[May 5] Afghan President calls for Consultative Loya Jirga, 16th Asian Cooperation Dialogue Ministerial Meeting, Indonesian President declares plan to relocate capital
PHOTO: RFE/RL. Over 3,200 people participated in the Consultative Loya Jirga on April 29.
Afghan President Mohammad Ashraf Ghani stressed achieving viable peace in Afghanistan through dialogue in the consultative Loya Jirga, or traditional grand assembly of elders and chieftains, during the four-day traditional assembly.
About 3,200 delegates across the country have gathered at the four-day traditional assembly to discuss the measures on how to initiate dialogue with the Taliban to find a negotiated settlement to Afghanistan’s prolonged conflict.
The Taliban militants have been fighting over a decade in the past to restore ‘Islamic Emirate of Afghanistan’ was ousted by the U.S.-led military coalition invasion in late 2001. They have repeatedly refused to talk with the Afghan government, saying there will be no dialogue with the Kabul administration in the presence of foreign forces in the country.
Recently, the U.S. special envoy for peace in Afghanistay, Zalmay Khalizad, held series of talks with the Taliban representatives in Doha, Qatar since November 2018, but the last round of talks scheduled for April 19 had been canceled on the ground of introducing a 250-member negotiating team by the Afghan government.
President Ghani in his address categorically stated that all Afghans earnestly want to end the war and restore lasting peace in their country, calling upon the participants of the Jirga to debate freely and prepare a comprehensive guideline for the government to initiate negotiation with the Taliban that could yield the desired results.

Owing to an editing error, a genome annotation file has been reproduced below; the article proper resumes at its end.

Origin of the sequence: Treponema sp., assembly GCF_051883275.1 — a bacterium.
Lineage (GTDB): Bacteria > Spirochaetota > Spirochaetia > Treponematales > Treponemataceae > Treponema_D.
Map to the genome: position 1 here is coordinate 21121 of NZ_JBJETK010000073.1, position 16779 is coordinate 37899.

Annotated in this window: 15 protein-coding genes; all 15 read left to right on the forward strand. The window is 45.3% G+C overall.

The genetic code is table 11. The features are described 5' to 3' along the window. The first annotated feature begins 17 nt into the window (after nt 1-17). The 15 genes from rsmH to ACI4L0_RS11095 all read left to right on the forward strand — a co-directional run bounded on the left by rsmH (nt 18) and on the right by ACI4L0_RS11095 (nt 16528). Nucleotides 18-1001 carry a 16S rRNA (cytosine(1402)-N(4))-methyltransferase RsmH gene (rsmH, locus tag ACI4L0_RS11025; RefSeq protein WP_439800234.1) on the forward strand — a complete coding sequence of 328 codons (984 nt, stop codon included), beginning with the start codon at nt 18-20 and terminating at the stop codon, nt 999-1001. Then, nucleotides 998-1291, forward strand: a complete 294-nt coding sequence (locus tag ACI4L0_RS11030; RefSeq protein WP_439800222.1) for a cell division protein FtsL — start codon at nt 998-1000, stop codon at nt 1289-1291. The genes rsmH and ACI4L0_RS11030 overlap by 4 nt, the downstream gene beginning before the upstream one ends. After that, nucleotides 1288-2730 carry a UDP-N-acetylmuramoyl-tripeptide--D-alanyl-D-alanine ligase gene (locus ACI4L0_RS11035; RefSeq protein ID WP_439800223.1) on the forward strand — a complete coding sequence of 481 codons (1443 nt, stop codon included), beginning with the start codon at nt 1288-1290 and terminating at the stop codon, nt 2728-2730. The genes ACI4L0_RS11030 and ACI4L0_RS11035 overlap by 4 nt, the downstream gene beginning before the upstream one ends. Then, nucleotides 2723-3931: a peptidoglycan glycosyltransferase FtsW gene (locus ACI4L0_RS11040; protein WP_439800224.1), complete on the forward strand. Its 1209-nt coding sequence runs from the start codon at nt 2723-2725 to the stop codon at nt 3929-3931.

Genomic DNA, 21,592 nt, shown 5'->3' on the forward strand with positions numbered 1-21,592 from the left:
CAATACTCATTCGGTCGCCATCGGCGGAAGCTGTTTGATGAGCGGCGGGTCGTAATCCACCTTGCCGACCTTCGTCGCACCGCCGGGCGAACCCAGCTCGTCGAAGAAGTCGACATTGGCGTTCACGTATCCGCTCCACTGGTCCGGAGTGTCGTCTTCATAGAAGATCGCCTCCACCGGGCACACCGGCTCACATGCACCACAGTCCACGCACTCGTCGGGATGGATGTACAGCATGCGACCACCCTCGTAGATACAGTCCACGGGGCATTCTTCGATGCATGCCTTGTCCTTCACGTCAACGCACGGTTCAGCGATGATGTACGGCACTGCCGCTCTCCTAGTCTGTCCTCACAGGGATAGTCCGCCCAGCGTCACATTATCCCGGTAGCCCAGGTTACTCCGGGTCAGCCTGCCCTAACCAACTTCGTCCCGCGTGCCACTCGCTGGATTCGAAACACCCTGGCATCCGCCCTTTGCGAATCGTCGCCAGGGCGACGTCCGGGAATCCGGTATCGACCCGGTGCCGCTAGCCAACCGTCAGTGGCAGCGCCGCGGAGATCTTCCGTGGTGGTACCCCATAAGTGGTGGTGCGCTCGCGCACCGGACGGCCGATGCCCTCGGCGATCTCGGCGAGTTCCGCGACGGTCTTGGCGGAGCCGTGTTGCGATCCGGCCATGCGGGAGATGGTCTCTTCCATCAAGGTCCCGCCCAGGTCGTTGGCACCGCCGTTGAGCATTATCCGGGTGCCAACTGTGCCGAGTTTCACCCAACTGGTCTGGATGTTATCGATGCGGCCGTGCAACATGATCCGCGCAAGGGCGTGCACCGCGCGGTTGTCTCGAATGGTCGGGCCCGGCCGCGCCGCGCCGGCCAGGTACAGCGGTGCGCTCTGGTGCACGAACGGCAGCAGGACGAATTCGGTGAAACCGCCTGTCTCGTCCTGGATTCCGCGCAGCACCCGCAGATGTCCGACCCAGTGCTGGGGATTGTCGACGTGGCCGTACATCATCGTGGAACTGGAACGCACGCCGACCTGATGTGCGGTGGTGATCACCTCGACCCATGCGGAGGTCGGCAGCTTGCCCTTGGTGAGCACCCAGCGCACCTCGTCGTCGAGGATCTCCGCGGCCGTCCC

The consultative Loya Jirga was opened amid tight security as the government put all security measures in place and declared one-week public holiday for the capital city Kabul in efforts to check any incidents.
Head of the Jirga, Mohammad Omar Daudzai, called upon all the opposition including the Taliban group to attend the Jirga and play their due role in ending the war and to find a way to achieve lasting peace in Afghanistan.
PHOTO: MenaFN. Senior officials of the Asian Cooperation Dialogue (ACD) member states met on April 30, 2019 for the 16th ACD Ministerial Meeting on May 1, 2019 held under the theme, “Partners in Progress”.
The ACD was launched in 2001 as a regional policy discussion platform, which is aimed at fostering mutual trust and inclusive cooperation among its members. It has 34 member countries, and its first meeting was held in Thailand in 2002 with the participation of 18 Asian founding countries.
The Doha Declaration that was adopted noted the importance of balance and its contribution to economic stability and overall development in promoting dialogue, mutual respect, understanding, and harmony.
It stressed the importance of regional cooperation as a key mechanism for accelerating the achievement of the three pillars of sustainable development, which include social and economic development and environmental protection, as well as the stability of the Asian region with its vast and varied natural and human sources, rich historical heritage, and economic and social potential.
The meeting referred to the six agreed common pillars of ACD cooperation areas among the member states, emphasizing the commitment of countries to translate the ACD vision into concrete actions. The meeting also called for strengthening regional cooperation, including all programs and initiatives aimed at facilitating and expanding regional trade, increasing investment, and promoting infrastructure development.
The final document also reaffirmed the decision to recognize June 18 as the day of the Asian Cooperative Dialogue, and welcomed Palestine’s request to join the ACD.